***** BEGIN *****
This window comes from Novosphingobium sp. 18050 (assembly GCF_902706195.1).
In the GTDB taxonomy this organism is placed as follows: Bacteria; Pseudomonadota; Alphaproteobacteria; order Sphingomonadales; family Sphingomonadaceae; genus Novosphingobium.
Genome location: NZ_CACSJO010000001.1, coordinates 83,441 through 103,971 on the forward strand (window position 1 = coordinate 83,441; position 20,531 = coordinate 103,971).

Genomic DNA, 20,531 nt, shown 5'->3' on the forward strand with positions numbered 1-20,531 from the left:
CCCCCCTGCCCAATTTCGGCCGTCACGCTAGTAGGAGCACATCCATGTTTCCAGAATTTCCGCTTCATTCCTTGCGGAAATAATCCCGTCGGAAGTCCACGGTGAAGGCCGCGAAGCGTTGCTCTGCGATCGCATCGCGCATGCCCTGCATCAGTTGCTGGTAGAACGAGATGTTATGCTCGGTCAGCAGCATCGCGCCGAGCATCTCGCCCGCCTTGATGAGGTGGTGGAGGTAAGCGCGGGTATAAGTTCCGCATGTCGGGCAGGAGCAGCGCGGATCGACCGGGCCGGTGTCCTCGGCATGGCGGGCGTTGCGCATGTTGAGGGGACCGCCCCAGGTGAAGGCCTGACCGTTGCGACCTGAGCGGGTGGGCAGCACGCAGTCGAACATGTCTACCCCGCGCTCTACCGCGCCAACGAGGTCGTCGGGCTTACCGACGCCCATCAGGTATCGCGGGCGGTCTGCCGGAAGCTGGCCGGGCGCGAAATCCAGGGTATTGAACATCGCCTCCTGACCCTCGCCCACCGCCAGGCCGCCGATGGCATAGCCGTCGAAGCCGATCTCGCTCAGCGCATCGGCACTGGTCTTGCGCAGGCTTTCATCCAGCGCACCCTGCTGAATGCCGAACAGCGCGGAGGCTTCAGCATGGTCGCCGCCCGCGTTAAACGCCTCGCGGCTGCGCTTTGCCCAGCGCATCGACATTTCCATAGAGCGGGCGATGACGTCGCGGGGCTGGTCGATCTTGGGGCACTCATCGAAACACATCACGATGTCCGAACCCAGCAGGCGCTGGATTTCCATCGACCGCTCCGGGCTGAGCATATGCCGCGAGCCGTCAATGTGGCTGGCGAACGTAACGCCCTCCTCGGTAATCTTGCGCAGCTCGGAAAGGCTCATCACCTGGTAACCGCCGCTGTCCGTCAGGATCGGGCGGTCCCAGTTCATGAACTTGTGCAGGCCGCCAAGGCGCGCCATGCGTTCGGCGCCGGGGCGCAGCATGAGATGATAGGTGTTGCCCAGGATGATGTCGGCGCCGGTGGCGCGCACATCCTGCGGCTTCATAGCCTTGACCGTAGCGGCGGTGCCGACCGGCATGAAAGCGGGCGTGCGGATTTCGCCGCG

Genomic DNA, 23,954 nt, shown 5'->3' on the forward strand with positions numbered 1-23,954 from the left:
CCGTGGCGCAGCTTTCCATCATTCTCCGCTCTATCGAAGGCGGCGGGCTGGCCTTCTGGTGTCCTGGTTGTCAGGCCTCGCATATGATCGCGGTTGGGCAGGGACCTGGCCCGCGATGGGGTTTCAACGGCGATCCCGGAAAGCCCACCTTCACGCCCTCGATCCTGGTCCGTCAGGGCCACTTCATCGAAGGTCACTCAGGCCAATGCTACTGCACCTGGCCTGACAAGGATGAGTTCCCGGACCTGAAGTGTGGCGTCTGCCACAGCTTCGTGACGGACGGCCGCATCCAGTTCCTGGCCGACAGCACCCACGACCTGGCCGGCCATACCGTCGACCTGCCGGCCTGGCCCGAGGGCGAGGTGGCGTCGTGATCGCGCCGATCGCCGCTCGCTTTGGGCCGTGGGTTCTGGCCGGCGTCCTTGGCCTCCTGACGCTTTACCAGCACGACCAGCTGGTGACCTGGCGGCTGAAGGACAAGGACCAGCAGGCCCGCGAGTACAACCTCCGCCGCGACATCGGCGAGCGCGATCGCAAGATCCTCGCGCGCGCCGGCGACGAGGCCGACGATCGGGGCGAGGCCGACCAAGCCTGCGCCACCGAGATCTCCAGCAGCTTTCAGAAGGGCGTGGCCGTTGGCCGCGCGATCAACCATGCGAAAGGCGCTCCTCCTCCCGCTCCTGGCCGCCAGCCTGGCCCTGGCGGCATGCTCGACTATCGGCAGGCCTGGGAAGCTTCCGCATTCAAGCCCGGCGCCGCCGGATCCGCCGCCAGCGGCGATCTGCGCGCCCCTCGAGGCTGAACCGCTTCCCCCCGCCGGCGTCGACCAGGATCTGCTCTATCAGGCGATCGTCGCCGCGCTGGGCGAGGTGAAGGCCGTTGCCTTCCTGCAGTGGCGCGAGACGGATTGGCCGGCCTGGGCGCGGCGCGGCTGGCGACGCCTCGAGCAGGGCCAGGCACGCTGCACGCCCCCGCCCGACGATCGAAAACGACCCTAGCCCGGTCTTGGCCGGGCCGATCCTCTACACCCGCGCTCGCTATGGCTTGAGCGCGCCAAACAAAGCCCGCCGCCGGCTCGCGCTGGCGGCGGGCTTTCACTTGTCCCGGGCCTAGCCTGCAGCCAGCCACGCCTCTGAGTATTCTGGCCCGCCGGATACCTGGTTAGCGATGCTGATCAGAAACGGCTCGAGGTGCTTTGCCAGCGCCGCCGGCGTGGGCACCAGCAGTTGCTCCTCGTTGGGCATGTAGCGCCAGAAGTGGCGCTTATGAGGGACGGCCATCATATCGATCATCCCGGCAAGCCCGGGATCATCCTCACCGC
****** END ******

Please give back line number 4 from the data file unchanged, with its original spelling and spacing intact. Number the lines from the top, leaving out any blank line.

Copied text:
Genomic DNA, 20,531 nt, shown 5'->3' on the forward strand with positions numbered 1-20,531 from the left: